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    FDA expands its authority over tobacco products

     

    Additionally, there are provisions that restrict youth access to tobacco products, including:

    • Disallowing products to be sold to persons under the age of 18 years (both in-person and online)

    • Requiring age verification by way of photo ID

    • Disallowing the sale of tobacco products in vending machines (unless in an adult-only facility)

    • Disallowing distribution of free samples

    FDA has authority over tobacco products, which is derived through statute. The final rule was issued to deem the products within the statutory definition of  “tobacco product,” except accessories of the newly deemed tobacco products, to be subject to the federal Food, Drug, and Cosmetic Act, as amended by the Family Smoking Prevention and Tobacco Control Act (Tobacco Control Act). The Tobacco Control Act provides FDA authority to regulate cigarettes, cigarette tobacco, roll-your-own tobacco, smokeless tobacco, and any other tobacco products that the FDA by regulation deems to be subject to the law. With this final rule, FDA is extending its “tobacco product” authorities in the FDCA to all other categories of products that meet the statutory definition of “tobacco product” in the FDCA, except accessories. 

    As described, the final rule also prohibits the sale of “covered tobacco products” to individuals under age 18 and requires the display of health warnings on cigarette tobacco, roll-your own tobacco, and covered tobacco product packages and in advertisements. In accordance with the Tobacco Control Act, FDA considers and intends the extension of its authority over tobacco products and the various requirements and prohibitions established by this rule to be severable, which means that if a court should strike down one regulation, it is the intent of the FDA that other regulations would remain in force.

    Ned Milenkovich is chair of the healthcare law practice at Much Shelist PC and vice chair of the Illinois State Board of Pharmacy. Call him at 312-521-2482 or [email protected]

     

    Key Points

    . This article raises pharmacists’ awareness of the expanded role FDA now has over tobacco.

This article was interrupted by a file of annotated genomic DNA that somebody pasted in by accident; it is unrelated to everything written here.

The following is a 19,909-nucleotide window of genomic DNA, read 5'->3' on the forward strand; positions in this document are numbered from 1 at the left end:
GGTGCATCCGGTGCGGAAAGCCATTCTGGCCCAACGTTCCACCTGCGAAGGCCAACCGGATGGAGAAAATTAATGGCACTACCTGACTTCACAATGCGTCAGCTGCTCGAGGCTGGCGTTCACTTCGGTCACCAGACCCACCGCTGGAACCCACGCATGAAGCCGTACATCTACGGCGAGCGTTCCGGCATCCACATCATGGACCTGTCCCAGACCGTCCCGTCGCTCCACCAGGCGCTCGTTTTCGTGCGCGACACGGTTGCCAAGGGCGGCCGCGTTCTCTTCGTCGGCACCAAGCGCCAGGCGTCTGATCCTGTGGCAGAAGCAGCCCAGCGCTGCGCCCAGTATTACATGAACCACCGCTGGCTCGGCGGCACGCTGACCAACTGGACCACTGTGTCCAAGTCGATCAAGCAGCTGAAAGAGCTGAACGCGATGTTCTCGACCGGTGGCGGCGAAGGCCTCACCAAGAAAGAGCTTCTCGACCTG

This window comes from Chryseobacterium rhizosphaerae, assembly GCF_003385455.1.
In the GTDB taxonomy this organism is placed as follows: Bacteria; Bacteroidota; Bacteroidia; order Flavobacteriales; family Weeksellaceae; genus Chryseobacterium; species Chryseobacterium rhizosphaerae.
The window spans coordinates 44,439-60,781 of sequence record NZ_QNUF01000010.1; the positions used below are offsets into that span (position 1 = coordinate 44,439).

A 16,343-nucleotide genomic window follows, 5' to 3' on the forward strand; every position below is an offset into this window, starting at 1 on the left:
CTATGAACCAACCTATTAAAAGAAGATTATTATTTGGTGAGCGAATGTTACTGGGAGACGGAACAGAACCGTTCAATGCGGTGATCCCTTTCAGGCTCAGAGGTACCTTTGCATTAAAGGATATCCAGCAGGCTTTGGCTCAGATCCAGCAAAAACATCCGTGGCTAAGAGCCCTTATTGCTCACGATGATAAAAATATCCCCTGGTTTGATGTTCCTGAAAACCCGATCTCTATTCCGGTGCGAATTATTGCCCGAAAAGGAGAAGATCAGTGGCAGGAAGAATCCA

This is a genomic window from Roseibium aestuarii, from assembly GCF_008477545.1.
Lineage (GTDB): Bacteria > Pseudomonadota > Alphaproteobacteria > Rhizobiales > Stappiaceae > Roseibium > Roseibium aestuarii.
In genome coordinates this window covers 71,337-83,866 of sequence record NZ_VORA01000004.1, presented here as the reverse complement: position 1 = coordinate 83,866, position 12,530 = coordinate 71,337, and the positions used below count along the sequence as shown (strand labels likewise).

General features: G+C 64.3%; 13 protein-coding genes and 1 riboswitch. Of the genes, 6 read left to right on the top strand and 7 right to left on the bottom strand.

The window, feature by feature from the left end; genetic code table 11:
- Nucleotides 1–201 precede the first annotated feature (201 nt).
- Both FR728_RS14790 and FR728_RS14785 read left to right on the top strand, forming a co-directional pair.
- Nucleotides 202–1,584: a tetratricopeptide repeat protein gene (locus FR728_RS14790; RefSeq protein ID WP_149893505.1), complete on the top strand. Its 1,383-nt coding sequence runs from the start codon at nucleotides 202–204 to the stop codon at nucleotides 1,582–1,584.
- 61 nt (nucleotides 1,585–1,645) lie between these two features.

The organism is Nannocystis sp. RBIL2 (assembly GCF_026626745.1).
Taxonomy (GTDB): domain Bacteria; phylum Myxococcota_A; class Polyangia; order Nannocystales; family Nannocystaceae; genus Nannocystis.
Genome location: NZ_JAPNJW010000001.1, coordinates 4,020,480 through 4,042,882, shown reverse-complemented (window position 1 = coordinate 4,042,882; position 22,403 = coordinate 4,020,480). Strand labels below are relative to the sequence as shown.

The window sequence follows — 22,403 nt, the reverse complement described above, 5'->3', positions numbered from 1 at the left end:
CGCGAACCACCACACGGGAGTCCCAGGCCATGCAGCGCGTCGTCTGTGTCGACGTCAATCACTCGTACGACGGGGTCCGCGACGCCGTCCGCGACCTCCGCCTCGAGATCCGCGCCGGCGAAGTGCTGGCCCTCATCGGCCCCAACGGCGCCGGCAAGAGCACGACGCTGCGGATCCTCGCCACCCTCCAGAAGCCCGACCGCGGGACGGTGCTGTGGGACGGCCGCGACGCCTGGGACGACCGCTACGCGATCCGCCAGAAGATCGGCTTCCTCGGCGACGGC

. In the long-term, this law is intended to curb tobacco use. The pharmacist can educate patients on the dangers of tobacco use and point to the now much more expansive laws and regulations that cover tobacco products.

     

     

     

    Ned Milenkovich, PharmD, JD
    This article is not intended as legal advice and should not be used as such. When legal questions arise, pharmacists should consult with ...

    2 Comments

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    • [email protected]
      So because of a past Supreme Court's interpretation of the "general welfare" clause in the 30's, we have a central government that regulates everything, including tobacco. Does this sound like a "free country"? So what if tobacco is harmful, we should have the freedom to decide if we want to use it or not. Tobacco regulation (or regulation for most things) does not fall under the enumerated powers of the federal government in the Constitution. Because of the Supreme Court's interpretation, we not have a dictatorial, huge, bloated, debt ridden federal government and our Republic is headed towards socialism and eventually totalitarianism. Thank you, "Men in Black"!
    • [email protected]
      So because of a past Supreme Court's interpretation of the "general welfare" clause in the 30's, we have a central government that regulates everything, including tobacco. Does this sound like a "free country"? So what if tobacco is harmful, we should have the freedom to decide if we want to use it or not. Tobacco regulation (or regulation for most things) does not fall under the enumerated powers of the federal government in the Constitution. Because of the Supreme Court's interpretation, we not have a dictatorial, huge, bloated, debt ridden federal government and our Republic is headed towards socialism and eventually totalitarianism. Thank you, "Men in Black"!